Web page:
England's World Cup winner Ben Cohen has announced his retirement from rugby.
The 32-year-old wing, who scored 31 tries in 57 Tests for England, has been released by Sale Sharks despite being the club's player of the season.
Cohen believes he could play on for another two years, but he has turned down offers from clubs in both England and France.
Instead, the former Northampton and Brive wing will focus his future on heading up the Ben Cohen Stand Up Foundation, an organisation set up to tackle bullying and homophobia.
"To be honest, I would never have imagined my career was going to move in this direction after my professional rugby career, but here we are - it's happening," he said.
"I have reached the top in my sport. It has been an incredible journey and has put me in the privileged position I am in today to be able to work on these exciting new projects through the StandUp Brand. As athletes, it is not enough just to have strong bodies. We must have strong characters and use our voices to support those who need and deserve it."
Cohen is the latest of England's 2003 veterans to hang up his boots. The only members of England's starting XV from the World Cup final victory over Australia still playing are Jonny Wilkinson, Steve Thompson, Lewis Moody and Mike Tindall, though Josh Lewsey made a brief comeback for Wasps this season.
Cohen made his Northampton debut at 17 and was part of the Saints team that won the 2000 Heineken Cup, the same season in which he made his England debut.
Quick, powerful and a top-class finisher, Cohen became an integral member of the England side that went on to win the World Cup.
Cohen played on for England until 2006 but he struggled to hit those heights again. He spent 18 months with Brive before returning to the Aviva Premiership to join Sale, all the while living in Northampton.
In recent years, Cohen has developed his role as an advocate of equality and his new venture is aimed at helping those in the lesbian and gay community who are struggling to come to terms with their sexuality.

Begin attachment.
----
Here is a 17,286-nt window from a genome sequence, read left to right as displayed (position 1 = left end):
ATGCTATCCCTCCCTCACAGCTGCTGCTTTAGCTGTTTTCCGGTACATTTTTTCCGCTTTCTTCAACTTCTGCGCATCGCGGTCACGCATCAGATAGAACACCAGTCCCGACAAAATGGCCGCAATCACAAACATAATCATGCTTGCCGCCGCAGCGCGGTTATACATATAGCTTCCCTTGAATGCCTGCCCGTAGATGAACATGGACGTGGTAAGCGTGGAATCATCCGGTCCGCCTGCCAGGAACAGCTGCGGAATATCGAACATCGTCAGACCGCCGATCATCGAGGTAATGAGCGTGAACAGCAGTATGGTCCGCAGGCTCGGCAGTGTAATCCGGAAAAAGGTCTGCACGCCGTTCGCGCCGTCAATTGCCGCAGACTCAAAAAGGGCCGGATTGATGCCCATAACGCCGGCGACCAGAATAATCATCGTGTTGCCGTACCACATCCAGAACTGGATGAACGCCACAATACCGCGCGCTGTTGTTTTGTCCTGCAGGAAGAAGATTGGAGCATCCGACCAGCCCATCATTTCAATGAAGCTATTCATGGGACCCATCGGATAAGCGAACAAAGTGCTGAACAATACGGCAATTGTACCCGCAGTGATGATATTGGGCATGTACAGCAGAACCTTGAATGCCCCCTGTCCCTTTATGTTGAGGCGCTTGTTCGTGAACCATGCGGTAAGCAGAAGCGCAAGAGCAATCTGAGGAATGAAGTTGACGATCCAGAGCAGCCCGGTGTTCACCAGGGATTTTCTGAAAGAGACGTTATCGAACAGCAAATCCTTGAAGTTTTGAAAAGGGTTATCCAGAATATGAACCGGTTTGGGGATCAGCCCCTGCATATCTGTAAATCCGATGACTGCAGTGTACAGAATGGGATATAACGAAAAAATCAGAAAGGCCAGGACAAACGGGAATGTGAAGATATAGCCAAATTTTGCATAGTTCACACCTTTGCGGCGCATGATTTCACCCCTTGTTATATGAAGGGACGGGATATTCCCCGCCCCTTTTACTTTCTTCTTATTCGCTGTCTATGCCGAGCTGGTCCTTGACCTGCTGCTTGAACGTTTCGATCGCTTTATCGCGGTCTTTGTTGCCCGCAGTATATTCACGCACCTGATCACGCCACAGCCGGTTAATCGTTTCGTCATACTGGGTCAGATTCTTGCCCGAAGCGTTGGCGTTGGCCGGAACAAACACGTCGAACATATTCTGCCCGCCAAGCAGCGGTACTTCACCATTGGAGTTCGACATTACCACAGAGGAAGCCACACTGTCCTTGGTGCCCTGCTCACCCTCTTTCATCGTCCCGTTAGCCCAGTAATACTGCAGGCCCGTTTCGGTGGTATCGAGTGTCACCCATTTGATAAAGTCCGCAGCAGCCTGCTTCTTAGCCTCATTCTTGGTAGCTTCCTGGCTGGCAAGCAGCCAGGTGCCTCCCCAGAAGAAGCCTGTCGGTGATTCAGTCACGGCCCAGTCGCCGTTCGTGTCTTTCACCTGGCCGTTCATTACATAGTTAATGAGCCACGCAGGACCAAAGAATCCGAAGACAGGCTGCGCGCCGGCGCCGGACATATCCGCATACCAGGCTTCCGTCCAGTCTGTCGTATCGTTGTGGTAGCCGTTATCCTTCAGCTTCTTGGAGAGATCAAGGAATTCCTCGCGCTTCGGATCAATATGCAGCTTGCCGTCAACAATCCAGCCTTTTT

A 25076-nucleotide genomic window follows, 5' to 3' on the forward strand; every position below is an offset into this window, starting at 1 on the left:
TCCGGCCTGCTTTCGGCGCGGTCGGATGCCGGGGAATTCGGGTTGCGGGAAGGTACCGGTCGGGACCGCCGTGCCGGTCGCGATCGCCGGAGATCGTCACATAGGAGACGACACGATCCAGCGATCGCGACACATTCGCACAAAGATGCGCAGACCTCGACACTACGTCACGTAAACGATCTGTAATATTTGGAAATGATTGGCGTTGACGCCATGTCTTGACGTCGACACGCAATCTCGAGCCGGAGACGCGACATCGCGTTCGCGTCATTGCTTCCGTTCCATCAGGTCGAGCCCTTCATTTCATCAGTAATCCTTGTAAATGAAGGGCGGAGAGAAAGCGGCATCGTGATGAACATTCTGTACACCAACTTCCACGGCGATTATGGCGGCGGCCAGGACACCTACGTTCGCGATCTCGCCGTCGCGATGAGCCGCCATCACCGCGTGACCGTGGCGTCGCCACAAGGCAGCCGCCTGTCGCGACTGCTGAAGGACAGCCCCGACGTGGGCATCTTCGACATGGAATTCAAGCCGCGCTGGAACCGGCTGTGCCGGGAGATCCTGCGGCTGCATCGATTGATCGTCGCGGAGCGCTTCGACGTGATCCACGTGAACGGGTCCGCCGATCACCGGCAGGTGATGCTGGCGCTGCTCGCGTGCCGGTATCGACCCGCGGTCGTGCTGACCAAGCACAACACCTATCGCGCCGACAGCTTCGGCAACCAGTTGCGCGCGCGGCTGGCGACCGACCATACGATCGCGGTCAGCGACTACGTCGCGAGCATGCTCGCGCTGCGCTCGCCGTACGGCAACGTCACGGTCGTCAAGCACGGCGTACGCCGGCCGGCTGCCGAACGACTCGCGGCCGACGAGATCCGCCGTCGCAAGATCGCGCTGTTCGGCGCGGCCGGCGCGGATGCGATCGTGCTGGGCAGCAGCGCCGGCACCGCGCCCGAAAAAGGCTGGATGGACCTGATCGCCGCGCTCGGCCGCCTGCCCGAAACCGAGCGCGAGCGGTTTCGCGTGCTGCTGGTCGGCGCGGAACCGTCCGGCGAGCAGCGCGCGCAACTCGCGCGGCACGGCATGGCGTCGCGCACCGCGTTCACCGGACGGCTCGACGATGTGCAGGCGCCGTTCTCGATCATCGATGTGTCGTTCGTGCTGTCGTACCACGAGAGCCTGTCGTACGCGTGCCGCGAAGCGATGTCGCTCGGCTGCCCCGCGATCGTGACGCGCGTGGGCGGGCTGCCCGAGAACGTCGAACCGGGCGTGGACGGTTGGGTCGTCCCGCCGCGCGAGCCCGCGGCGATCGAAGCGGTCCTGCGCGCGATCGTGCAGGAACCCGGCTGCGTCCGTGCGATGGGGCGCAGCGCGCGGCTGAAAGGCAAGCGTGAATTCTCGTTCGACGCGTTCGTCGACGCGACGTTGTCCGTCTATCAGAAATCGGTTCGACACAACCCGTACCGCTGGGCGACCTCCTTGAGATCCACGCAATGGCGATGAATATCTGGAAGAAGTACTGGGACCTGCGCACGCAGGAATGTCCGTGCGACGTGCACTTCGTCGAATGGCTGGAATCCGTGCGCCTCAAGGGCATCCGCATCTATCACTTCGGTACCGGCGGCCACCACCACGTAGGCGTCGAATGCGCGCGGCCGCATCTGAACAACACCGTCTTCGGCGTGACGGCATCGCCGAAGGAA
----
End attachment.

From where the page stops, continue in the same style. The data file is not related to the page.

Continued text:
Cohen is heading off to the United States on what is branded an Acceptance Tour, visiting Atlanta, New York, Washington and Seattle to work with gay and gay-friendly clubs to raise funds and promote the anti-bullying message.
"It is incredibly exciting and we have so many plans in the pipeline to be able to make a difference," he said.
"In my view, rugby is a very inclusive sport. Everyone can get involved in one way or another, so I will be using it as a vehicle to drive my message of acceptance out to people from all walks of life, everywhere. There is a lot of work to be done. Attitudes need to change. Young people should not be bullied into taking their own lives. That is what is happening and it needs to stop."
"I would like to thank everyone who has supported me over the years. It has been an incredible journey and there are so many of you who have stuck by me through thick and thin.
"I really am grateful to all of you. I have friends who have known me since I was 17 years old and playing at Saints and new friends who are supporting my cause and standing up with me against bullying. You all hold a special place in my heart.
"I see this as the beginning of my new career and I have much work to do. The Ben Cohen StandUp Foundation is being officially launched at the beginning of our Acceptance Tour this coming week.
"I look forward to keeping in touch with everybody and am excited about standing up for equality and making a difference."